The Danger of Alcohol-Interactive Prescription Medications

The Danger of Alcohol-Interactive Prescription Medications

Alcohol interacts negatively with numerous commonly prescribed medications. Yet, most drinkers do not understood about use of alcohol-interactive (AI) prescription medications. This is concerning since the majority of Americans consume alcoholic beverages, never knowing the potential danger they are in.

A new study has found that almost 42 percent of drinkers in the US population have used one or more AI prescription medications, medications that can interact with alcohol to cause numerous harms. These negative side effects can range from nausea, headaches, and loss of coordination to internal bleeding, heart problems, and difficulties in breathing.

In addition, data indicated that among seniors, aged 65 and older, the proportion was even higher, almost 78 percent. Seniors are more likely to take multiple medications to treat multiple diseases. There is also evidence that as we age, our ability to metabolize alcohol decreases, so alcohol might remain in our system longer to interact with medications. It is not just the metabolism of alcohol that slows. The metabolism of several medications that interact with alcohol slows as we get older, creating a larger window for potential alcohol/medication interactions.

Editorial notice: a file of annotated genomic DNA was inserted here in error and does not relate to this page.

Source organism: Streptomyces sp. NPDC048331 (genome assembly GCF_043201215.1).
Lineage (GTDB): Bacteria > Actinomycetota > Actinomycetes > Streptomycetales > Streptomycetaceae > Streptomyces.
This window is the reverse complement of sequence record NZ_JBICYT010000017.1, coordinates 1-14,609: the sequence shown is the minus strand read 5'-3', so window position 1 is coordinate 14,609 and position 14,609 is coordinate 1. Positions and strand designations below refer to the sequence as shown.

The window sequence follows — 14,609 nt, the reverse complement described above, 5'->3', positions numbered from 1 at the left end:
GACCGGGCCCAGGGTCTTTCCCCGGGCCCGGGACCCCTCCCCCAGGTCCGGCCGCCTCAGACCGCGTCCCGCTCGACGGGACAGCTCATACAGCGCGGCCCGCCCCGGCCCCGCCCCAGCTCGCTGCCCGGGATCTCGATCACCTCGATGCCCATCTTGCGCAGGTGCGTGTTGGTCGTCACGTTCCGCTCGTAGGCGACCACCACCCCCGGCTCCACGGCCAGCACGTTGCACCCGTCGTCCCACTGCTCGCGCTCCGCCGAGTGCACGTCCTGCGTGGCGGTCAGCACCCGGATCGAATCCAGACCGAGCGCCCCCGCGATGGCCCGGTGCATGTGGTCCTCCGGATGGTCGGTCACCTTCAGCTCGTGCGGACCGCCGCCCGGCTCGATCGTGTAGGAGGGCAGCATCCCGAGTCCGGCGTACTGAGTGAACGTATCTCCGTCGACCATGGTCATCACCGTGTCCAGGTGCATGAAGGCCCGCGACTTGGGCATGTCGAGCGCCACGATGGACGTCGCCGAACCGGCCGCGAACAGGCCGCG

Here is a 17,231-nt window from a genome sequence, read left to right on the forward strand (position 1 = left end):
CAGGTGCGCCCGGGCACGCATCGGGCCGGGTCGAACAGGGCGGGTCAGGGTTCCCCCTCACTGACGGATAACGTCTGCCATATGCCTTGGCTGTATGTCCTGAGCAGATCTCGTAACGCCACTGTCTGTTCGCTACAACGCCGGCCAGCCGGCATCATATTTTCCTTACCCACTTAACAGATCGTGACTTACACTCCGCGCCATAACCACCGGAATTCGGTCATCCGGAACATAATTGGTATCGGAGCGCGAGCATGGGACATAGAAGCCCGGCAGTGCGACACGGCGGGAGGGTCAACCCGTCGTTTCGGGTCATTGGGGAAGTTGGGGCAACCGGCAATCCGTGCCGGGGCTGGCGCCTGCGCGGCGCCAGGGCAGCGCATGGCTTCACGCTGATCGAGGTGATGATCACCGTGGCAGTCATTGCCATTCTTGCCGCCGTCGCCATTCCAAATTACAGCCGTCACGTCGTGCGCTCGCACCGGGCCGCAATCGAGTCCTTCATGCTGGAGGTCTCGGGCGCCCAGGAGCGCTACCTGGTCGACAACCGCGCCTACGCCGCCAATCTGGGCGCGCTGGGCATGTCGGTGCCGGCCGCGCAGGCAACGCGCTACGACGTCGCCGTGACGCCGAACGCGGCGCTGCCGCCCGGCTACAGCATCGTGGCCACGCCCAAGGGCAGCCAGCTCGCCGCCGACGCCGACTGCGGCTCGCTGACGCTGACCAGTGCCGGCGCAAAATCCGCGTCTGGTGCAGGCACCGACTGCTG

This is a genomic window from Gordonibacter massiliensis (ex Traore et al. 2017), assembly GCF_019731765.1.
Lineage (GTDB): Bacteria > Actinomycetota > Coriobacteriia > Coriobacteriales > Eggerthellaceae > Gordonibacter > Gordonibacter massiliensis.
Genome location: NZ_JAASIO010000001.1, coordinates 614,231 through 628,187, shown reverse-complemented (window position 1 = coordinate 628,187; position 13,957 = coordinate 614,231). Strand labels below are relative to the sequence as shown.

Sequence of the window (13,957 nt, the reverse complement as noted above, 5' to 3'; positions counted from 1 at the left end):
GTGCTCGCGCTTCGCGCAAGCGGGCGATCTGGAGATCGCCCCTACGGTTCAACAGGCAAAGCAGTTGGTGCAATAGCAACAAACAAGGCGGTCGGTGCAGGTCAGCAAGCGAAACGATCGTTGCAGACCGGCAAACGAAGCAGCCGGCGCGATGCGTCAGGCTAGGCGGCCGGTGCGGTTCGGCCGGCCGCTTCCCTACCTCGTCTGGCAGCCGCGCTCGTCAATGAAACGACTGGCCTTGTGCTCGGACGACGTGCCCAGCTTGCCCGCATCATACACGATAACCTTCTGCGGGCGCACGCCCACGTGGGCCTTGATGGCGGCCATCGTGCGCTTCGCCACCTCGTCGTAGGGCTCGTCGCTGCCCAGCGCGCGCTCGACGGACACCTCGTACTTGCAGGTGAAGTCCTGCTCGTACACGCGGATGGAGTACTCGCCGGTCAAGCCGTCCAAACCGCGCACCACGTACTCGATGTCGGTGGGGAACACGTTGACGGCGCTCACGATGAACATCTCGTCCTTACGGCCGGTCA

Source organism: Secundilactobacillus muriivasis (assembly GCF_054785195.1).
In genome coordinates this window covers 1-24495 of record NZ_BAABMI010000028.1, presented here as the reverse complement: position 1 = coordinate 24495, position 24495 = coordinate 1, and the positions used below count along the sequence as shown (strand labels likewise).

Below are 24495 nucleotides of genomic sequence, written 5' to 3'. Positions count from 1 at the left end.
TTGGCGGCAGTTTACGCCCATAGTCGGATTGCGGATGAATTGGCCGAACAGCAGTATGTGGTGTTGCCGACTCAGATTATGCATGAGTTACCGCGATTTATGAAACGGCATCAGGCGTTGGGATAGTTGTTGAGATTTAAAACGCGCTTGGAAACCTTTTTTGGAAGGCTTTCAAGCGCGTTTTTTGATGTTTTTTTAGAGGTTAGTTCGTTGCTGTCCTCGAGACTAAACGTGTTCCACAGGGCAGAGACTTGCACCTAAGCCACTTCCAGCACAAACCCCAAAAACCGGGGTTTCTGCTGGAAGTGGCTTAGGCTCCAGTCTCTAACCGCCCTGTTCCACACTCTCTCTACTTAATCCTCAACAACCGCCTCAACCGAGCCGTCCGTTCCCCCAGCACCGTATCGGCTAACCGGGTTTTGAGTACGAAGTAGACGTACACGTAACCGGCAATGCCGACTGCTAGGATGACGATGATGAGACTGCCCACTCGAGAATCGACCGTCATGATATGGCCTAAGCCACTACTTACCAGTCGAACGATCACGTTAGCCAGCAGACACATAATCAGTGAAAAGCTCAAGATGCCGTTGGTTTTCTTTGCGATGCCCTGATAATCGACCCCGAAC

Regardless of age, the main therapeutic classes of AI medications used in the population are: cardiovascular agents such as blood pressure medications; central nervous system agents such as sleeping pills; pain medications; muscle relaxers; metabolic agents such as medications for diabetes and cholesterol; and psychotherapeutic agents such as antidepressants and antipsychotics. Any of these medications can have negative interactions with alcohol.

Rosalind A. Breslow, an epidemiologist in the division of epidemiology and prevention research at the National Institute on Alcohol Abuse and Alcoholism as well as corresponding author for the study claims:

“Our findings highlight a major gap in the literature. We found no US nationally representative data that queried combined use of alcohol with a wide range of prescription medications and yet it appears that a large percentage of people who drink regularly could be at risk of serious alcohol and medication interactions.”

The research suggest that individuals, particularly the elderly, need to be better educated about of the risks of combining alcohol with their medications by prescribing doctors or pharmacists.

 

http://onlinelibrary.wiley.com/doi/10.1111/acer.12633/abstract;jsessionid=654F743B3978DEA75D7D4A5E432994BA.f04t01

 

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